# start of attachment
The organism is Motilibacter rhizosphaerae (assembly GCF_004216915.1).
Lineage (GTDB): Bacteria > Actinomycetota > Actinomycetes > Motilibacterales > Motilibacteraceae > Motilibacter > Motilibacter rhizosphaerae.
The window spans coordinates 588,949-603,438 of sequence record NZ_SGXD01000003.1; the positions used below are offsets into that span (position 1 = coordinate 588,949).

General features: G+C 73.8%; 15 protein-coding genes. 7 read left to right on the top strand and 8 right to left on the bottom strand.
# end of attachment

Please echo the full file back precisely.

The organism is Motilibacter rhizosphaerae (assembly GCF_004216915.1).
Lineage (GTDB): Bacteria > Actinomycetota > Actinomycetes > Motilibacterales > Motilibacteraceae > Motilibacter > Motilibacter rhizosphaerae.
The window spans coordinates 588,949-603,438 of sequence record NZ_SGXD01000003.1; the positions used below are offsets into that span (position 1 = coordinate 588,949).

General features: G+C 73.8%; 15 protein-coding genes. 7 read left to right on the top strand and 8 right to left on the bottom strand.